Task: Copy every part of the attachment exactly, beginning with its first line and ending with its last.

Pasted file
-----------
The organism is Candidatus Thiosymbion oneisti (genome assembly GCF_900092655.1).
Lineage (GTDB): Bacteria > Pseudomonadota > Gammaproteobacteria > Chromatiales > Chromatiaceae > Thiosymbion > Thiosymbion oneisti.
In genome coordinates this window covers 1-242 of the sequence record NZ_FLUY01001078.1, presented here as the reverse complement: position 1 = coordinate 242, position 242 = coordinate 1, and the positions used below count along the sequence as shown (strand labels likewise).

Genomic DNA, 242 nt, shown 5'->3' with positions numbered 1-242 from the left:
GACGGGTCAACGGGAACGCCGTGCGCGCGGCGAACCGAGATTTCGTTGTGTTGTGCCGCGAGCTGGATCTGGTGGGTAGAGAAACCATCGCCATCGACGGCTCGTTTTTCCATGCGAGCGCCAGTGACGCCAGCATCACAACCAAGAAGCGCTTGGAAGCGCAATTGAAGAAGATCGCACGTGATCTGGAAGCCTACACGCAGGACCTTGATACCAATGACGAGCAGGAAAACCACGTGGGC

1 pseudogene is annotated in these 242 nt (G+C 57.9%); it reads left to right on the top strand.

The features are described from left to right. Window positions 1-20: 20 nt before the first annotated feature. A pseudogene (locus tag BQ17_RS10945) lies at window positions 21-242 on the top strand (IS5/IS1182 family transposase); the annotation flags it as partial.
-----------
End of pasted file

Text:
The organism is Candidatus Thiosymbion oneisti (genome assembly GCF_900092655.1).
Lineage (GTDB): Bacteria > Pseudomonadota > Gammaproteobacteria > Chromatiales > Chromatiaceae > Thiosymbion > Thiosymbion oneisti.
In genome coordinates this window covers 1-242 of the sequence record NZ_FLUY01001078.1, presented here as the reverse complement: position 1 = coordinate 242, position 242 = coordinate 1, and the positions used below count along the sequence as shown (strand labels likewise).

Genomic DNA, 242 nt, shown 5'->3' with positions numbered 1-242 from the left:
GACGGGTCAACGGGAACGCCGTGCGCGCGGCGAACCGAGATTTCGTTGTGTTGTGCCGCGAGCTGGATCTGGTGGGTAGAGAAACCATCGCCATCGACGGCTCGTTTTTCCATGCGAGCGCCAGTGACGCCAGCATCACAACCAAGAAGCGCTTGGAAGCGCAATTGAAGAAGATCGCACGTGATCTGGAAGCCTACACGCAGGACCTTGATACCAATGACGAGCAGGAAAACCACGTGGGC

1 pseudogene is annotated in these 242 nt (G+C 57.9%); it reads left to right on the top strand.

The features are described from left to right. Window positions 1-20: 20 nt before the first annotated feature. A pseudogene (locus tag BQ17_RS10945) lies at window positions 21-242 on the top strand (IS5/IS1182 family transposase); the annotation flags it as partial.